Boom times in dairying?

The outlook for dairying appears to be very strong. What are the issues surrounding this? And how might the industry look in 3 to 5 years?

Well to begin with, I feel that it is noteworthy to state that our dairy product is unique in many ways. It can be made into 140 different products and many are not just food items either. Dairy products are a basic necessity to our lives.

The rapid rise in price for all dairy products has taken most people by surprise. Many commentators said they never saw it coming. One of the key issues here is that the shortage of food in the world has been rising. We have gone from "butter mountains" and "grain mountains" to, I understand, only 38 days of stored food. This will have, and already has had, a huge impact on the demand for all food. As prices rise for dairy, most other forms of food are likely to rise as well. There is already talk about beef and lamb prices rising and so on.

As the world demand has increased for all commodities, dairy is just following the trend. More than that, dairy prices have been inclined to follow oil prices. It is well known that oil is in strong demand right now and the world is looking for new sources daily.

The fallout from all of this increased demand and elevated prices is that the poor nations may no longer have surplus product made available to them, so they could find themselves more poverty stricken than ever. On top of this, we are likely to have rising grain prices due to the impending shift in land use to crop for biofuel production. Again, the follow on from that is a shortened supply of human food source as the grain that was available to directly feed humans is now going to biofuel production, which will increase the demand for dairy products.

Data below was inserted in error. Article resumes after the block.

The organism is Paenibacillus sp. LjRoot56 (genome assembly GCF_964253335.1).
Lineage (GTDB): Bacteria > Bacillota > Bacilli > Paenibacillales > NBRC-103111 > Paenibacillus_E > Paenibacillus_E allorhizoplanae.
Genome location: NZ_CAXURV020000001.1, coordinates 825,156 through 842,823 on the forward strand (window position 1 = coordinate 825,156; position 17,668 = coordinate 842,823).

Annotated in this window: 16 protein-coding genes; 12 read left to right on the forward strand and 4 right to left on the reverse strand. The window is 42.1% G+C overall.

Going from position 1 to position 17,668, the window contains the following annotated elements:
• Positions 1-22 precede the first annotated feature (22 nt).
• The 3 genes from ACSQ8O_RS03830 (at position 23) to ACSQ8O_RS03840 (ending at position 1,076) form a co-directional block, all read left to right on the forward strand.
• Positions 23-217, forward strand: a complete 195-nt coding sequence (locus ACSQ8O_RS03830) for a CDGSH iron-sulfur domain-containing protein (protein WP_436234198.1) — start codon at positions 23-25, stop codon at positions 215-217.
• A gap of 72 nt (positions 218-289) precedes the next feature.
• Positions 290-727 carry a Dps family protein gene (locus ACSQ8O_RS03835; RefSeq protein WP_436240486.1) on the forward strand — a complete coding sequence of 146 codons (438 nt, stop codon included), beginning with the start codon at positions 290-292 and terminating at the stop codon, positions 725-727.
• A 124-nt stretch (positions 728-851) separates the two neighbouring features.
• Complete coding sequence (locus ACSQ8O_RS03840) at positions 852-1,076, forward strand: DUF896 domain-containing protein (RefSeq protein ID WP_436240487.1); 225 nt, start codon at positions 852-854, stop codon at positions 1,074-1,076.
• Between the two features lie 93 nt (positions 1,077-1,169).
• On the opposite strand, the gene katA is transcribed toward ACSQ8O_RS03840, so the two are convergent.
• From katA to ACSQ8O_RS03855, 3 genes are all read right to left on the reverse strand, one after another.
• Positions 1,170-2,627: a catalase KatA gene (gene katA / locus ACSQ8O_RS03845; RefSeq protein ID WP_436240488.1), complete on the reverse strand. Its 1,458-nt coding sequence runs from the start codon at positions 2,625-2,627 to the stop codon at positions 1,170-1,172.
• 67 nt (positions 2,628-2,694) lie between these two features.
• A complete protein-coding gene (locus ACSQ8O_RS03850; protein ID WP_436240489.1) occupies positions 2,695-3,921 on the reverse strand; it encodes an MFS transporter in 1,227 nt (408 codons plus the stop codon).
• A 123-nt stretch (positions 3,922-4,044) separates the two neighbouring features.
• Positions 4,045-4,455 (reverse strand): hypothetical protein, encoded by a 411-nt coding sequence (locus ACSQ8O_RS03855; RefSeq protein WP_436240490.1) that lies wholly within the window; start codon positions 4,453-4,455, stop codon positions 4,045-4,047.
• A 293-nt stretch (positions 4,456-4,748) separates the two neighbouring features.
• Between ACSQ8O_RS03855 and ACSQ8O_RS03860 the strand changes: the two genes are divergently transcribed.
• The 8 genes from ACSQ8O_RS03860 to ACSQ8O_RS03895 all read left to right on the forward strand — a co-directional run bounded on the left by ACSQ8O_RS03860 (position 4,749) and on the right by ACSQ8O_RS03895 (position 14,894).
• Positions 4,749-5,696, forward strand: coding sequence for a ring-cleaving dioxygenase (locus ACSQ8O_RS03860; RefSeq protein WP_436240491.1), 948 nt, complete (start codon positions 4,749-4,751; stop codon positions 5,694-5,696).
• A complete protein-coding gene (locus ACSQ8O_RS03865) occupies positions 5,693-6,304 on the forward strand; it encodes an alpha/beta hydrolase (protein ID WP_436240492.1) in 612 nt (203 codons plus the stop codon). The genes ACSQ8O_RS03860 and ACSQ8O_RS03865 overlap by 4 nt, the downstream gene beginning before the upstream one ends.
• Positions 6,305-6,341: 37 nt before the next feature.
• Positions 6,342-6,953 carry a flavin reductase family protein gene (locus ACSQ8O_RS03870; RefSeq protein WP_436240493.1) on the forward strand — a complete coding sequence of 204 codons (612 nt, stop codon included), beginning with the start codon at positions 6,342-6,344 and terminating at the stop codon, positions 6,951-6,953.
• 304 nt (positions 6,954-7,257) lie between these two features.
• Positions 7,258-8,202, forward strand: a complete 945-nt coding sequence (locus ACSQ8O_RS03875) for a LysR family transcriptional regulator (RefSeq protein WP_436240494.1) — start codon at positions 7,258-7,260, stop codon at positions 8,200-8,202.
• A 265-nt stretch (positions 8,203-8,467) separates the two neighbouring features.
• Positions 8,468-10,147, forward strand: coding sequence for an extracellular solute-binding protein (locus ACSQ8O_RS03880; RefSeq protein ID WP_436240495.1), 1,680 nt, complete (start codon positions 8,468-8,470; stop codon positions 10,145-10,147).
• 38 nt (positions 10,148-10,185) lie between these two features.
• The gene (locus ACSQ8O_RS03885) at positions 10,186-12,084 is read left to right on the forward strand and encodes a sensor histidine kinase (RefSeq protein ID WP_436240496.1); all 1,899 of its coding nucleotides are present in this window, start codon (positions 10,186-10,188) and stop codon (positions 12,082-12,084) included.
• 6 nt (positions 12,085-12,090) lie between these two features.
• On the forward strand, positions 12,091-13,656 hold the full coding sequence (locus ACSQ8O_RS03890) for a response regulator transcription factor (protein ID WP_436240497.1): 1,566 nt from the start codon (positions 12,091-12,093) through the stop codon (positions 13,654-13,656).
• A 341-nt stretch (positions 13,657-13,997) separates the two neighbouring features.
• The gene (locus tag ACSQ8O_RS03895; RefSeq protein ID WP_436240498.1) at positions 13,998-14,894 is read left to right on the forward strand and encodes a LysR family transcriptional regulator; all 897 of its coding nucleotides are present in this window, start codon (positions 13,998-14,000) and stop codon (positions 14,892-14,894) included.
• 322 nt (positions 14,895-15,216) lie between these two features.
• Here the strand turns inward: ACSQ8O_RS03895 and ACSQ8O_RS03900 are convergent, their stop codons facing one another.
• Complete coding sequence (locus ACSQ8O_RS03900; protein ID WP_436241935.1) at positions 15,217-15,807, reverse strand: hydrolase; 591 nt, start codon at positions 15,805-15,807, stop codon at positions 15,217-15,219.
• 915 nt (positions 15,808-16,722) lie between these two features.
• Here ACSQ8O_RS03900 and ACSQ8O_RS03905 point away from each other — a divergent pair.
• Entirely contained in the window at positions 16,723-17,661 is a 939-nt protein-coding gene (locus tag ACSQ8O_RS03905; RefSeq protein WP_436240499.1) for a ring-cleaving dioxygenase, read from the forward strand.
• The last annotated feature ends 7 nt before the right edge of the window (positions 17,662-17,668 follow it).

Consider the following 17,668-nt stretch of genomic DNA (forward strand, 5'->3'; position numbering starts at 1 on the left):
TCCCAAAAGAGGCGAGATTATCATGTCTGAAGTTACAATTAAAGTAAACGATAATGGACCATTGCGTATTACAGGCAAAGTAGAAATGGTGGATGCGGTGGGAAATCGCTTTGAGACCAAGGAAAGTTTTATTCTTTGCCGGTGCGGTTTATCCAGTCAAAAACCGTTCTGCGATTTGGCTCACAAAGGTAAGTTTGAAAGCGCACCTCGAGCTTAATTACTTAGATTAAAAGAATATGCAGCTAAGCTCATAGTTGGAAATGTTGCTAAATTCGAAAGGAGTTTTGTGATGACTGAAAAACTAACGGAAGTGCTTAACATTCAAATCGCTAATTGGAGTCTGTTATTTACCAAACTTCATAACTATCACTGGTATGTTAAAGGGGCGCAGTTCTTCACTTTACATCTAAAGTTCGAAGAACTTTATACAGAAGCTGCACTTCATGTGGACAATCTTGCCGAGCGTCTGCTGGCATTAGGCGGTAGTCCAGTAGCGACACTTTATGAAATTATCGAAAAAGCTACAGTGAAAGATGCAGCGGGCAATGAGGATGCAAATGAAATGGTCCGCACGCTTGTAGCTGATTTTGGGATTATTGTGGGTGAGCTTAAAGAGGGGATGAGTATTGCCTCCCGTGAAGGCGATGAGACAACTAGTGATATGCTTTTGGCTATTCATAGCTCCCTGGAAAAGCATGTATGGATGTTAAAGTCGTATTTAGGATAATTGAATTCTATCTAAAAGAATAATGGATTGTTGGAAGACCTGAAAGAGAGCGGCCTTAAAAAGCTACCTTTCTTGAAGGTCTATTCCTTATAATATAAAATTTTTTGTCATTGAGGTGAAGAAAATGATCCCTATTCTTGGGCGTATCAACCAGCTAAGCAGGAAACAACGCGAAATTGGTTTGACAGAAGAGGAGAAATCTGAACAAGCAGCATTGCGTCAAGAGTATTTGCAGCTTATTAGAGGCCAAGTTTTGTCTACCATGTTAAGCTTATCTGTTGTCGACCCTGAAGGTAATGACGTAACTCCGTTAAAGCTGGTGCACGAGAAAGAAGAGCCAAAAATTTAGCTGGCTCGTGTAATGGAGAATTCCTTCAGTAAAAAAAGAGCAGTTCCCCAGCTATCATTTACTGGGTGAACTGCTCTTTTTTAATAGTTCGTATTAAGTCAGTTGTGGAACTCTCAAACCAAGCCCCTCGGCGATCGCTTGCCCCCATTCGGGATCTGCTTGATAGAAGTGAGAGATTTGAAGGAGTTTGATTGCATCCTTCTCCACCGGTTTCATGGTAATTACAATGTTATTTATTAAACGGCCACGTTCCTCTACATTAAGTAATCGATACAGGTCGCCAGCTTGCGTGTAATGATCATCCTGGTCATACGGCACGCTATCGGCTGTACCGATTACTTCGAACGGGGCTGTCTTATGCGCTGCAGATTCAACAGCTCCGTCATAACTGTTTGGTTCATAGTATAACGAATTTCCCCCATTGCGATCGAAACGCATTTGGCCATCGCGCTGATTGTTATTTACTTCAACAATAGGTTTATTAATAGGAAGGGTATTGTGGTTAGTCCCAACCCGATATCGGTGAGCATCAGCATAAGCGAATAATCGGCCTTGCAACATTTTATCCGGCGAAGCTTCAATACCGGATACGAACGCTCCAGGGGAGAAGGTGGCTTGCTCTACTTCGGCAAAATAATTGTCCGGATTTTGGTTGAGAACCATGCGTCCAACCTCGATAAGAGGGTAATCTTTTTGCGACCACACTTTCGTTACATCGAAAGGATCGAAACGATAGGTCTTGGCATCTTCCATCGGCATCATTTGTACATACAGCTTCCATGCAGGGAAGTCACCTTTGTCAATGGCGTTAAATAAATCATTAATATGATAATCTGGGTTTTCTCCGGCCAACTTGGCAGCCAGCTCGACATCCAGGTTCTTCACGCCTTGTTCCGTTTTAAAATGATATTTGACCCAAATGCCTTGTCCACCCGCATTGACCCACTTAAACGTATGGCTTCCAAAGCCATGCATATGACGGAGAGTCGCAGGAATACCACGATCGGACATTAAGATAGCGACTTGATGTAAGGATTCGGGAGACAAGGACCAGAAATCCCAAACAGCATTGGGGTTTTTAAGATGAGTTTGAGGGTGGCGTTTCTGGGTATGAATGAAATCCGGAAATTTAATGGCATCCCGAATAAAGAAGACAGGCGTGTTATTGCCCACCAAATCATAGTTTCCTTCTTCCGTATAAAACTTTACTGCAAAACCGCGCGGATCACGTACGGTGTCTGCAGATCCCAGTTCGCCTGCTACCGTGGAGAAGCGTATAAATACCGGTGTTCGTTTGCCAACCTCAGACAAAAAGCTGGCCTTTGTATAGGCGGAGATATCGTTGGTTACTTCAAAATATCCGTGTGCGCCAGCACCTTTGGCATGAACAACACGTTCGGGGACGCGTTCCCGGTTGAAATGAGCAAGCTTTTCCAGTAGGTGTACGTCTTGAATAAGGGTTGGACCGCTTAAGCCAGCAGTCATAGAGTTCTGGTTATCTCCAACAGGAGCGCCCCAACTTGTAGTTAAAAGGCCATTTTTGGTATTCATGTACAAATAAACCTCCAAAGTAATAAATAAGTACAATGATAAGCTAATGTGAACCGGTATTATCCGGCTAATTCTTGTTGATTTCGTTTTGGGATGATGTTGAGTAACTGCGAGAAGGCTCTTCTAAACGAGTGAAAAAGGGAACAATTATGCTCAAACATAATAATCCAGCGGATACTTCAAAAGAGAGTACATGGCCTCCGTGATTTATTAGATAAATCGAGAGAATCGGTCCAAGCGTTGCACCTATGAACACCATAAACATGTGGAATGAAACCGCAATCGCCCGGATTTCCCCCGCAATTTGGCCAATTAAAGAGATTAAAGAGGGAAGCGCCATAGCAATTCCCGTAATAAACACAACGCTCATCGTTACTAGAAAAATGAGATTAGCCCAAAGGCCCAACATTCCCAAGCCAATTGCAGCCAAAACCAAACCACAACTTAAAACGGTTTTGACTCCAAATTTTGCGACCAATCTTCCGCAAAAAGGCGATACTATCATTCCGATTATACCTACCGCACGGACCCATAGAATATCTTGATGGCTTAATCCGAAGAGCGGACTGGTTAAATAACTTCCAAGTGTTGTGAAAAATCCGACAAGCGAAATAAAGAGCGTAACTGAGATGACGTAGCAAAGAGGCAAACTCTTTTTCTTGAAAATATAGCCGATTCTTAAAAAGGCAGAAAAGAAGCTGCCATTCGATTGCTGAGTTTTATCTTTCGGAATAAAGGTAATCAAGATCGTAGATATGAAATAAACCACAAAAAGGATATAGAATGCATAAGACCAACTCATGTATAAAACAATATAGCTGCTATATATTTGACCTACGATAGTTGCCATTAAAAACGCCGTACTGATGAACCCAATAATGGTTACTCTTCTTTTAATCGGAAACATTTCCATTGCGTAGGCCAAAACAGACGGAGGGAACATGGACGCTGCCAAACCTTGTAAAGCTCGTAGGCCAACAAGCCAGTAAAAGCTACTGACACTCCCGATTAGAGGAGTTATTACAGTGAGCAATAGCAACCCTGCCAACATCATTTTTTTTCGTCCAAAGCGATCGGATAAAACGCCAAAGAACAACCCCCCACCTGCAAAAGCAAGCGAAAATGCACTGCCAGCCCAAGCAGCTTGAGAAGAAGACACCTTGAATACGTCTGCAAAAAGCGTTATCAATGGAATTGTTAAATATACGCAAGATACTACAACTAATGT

So how is all this going to affect the average dairy farmer?
  • Well, as demand increases and supply does not, you will get an increase in price.
  • Pay-out for the 07/08 season will be strong. Pay-out could go higher as demand increases. The outlook for owner operators is strong over the next 5 to 6 years.
  • What will happen if some countries begin to stockpile food? Like China storing coal in the sea. Demand will rise and hopefully nobody will start panic buying.
  • Fonterra has forward sold a lot of product with contracts up to 18 months. That means they have forward contracts signed so that's good, but if prices rise further will they be able to supply the spot market?
  • Fonterra manages a very large proportion of the tradeable dairy product in the world and they will have their work cut out managing that change.
  • Fonterra may need more funds to manage this change; this could be one of the reasons for Fonterra's capital structure review.
  • Back home, dairy farmers could expect their dairy farms to rise by 10% to 15% in value over the coming season. I understand some of the Registered Valuers are saying that in their valuation reports already.
  • The price of good quality cows will also rise. A cow has always been worth approximately 1 year's income produced from her. Let's look at the figures:
    Old Price: 350kg per cow $4.34 per kg = $1,519
    New Price: 350kg per cow $6.00 per kg = $2,100
It is clear already that the price of good quality cows are around $1,500 with prices likely to rise as the demand increases.

My advice to farmers is to stay steady. Think about what you are doing and be rational. Build a good infrastructure and be realistic about what you are doing. Run simple systems, take good advice and use it.

Farm labour will be a big issue and the milk harvesting staff will need to be properly cared for. You need to have good ownership structures to carry your land forward to the next generation. You need to receive the extra pay-out before you spend it. There will be more change coming and you need to keep abreast of it.

The outlook for dairying looks exceptional, so capitalise on the opportunities in a sustainable way. We will have a two tiered economy with the farmers doing really well again and the town people not doing so well on the back of high interest rates.

Agriculture underpins this economy and it is a classic example of 'no farms, no food'.


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